5) Perspective is everything- I originally set the goaI that I would sell 10,000 copies of my collective books in a year. I guess I didn’t necessarily mean the first year…or the second. Well, maybe I was just being optimistic. I could have been disappointed when I didn’t meet my mark in 2012, but it didn’t really phase me. Mainly because I knew that if I had sold 5,000 the first year, the second five would come eventually. I still haven’t quite reached the 10K mark yet (there will be cake when I do!). But I consider every sale, every contest win, positive review, or reader comment a measure of success. Most importantly, my level of enjoyment with the process is my biggest measure of success these days. I keep a copy of each of my books close at hand to remind me of what I’ve accomplished in just two short years.

There is so much more that I’ve learned, but I’d have to write a book to contain it all and my publishing schedule is booked for the foreseeable future. So instead of me blabbering on about my toddler years, why don’t you guys tell me about your journey.

How long have you been writing?  What has it taught you? Have you made the leap into the publishing world? How’s that going for you? Let’s chat!

Kickstarting Hollow World by Michael J. Sullivan

Happy Friday everyone! Casey here. Please welcome Michael J. Sullivan. He is much too modest below. He writes kick-ass stories and is super generous with his time. As I

Michael J. Sullivan
Michael J. Sullivan

mentioned a few weeks back, I had the pleasure of meeting Michael and his wife at ConnectiCon and it was a wonderful, fun time!

Today, Michael is sharing his experience using Kickstarter to fund his science fiction novel Hollow World. Michael will be stopping in to answer questions so be ready at the end!

~~~~~~~~~~~~~~~~~~~~~~~~~~~~~~~~~~~~~~~~~~~~~~~~~~~

I want to thank Casey Wyatt for inviting me to do a guest post. For those who don’t know who I am, let me start out with a very brief introduction. My name is Michael J. Sullivan and I’m a speculative fiction author. I have a varied publishing history and have “done it all”: small press, big-six (five), and self-publishing. I also try to do what I can to help authors navigate this wild world that is publishing in 2013.

I had self-published five of the six volumes in my debut series, The Riyria Revelations and then sold that to the fantasy imprint of Hachette Books (Orbit) who republished it as three two-book omnibus volumes:

Riyria

I had fully intended to self-publish my next series of books, The Riyria Chronicles, but Orbit made me a nice offer for them as well, so I signed my second contract with them.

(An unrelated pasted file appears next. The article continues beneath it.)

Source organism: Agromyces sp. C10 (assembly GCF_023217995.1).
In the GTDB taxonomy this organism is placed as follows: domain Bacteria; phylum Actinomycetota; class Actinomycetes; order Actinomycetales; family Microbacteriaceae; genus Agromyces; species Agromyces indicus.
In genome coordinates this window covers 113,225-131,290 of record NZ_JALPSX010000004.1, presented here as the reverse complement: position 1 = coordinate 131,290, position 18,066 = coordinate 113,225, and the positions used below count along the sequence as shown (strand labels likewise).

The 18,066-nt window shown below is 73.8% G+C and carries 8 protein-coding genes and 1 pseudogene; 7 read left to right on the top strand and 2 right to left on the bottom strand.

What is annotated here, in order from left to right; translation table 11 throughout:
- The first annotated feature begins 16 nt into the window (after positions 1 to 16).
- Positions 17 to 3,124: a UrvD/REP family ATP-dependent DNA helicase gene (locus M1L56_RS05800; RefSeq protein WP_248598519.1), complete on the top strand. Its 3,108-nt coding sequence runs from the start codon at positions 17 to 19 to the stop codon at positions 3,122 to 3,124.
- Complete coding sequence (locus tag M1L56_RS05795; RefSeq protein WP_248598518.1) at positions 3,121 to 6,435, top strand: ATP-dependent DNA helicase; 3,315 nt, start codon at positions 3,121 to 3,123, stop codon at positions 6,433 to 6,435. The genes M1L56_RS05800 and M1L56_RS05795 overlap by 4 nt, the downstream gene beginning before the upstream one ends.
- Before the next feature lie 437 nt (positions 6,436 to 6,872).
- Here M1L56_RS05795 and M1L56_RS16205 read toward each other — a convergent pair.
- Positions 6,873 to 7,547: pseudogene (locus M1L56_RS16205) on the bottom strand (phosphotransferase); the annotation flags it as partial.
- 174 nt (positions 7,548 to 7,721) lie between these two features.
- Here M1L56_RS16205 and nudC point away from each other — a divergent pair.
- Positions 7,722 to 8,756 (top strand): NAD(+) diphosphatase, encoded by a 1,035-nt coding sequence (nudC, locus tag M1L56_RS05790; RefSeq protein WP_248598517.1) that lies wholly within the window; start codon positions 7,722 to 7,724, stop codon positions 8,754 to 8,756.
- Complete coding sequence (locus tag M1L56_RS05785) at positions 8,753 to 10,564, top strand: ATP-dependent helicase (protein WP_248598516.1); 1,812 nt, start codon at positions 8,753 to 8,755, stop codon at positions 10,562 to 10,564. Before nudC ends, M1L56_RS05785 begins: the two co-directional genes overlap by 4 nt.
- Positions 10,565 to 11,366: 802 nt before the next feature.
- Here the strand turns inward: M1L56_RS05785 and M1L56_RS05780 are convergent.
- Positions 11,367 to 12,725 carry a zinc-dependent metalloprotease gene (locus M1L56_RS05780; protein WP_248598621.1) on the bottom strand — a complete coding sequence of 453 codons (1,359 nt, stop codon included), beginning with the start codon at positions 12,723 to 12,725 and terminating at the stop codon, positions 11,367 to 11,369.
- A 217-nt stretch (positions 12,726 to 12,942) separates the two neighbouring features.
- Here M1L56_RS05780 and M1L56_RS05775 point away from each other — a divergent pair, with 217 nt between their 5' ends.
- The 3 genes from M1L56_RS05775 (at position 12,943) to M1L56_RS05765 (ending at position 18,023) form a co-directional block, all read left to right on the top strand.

Riyria 2

When I decided to switch genres to science-fiction, Orbit wasn’t as enthusiastic. They loved Hollow World but didn’t think it would sell well and that I would be better off sticking to fantasy. So they passed. This was fine with me, as I could return to self-publishing, a venue that has worked well for me in the past.

Hollow World

One of the things I’ve always felt strongly about is that if you are going to self-publish you should produce a product that stands toe to toe with anything coming out from New York. In the past, my self-published books did exactly that, but because I was operating on a shoe-string budget, I had to do a lot of the work myself. That meant cover design, meticulous copy editing, and layout. Being traditionally published, I was spoiled. I liked having a team of professionals doing all this for me so that I could concentrate on writing other books while the production was being done on the book I had just completed. And this is what brought me to Kickstarter.

Hollow World 2

I desired to use the same professionals that my traditional books use, which is easy because many of these people are freelancers. I contacted the artist who did the French edition of my Riyria books (his covers are my favorite of all the versions both English and foreign) and got a quote for artwork. For structural editing (something that many self-published author have to do without), I turned to Betsy Mitchell. She has thirty years experience editing science fiction and fantasy and was the editor-in-chief at Del Rey for over a decade. At the time of the Kickstarter I hadn’t yet selected who would do the copy editing but I had a pretty good idea about the costs for that. In total, I figured $6,000 would cover all the production aspects of the book.

Now, let me be clear…I’m not saying you need to spend this kind of money when self-publishing. Some of my self-published books cost me just $50 (for ISBN and distribution channels), while others ran around $500 – $700 (main cost was in editing). So it can be done cheaper, but these are the people I wanted, and if I could make that happen, that was my first choice.
I’d never run a Kickstarter before, and I didn’t want to fail. So I set my goal at $3,000. My thought process was that I would finance ½ of the startup myself and hopefully my readers would finance the other ½. My worries about not fully funding turned out to be unwarranted as the Hollow World Kickstarter ended up finishing at just under 1030% bringing in $30,857. What this meant was not only did I get the production costs covered, but I got a nice “advance” as well.

I should note, that there was a bit of a miscommunication with my agent, and she had submitted Hollow World to another publisher after Orbit had turned it down. That publisher made a nice five-figure offer, but I ended up passing on it because I wanted to try out the Kickstarter route. I’m very glad that I did.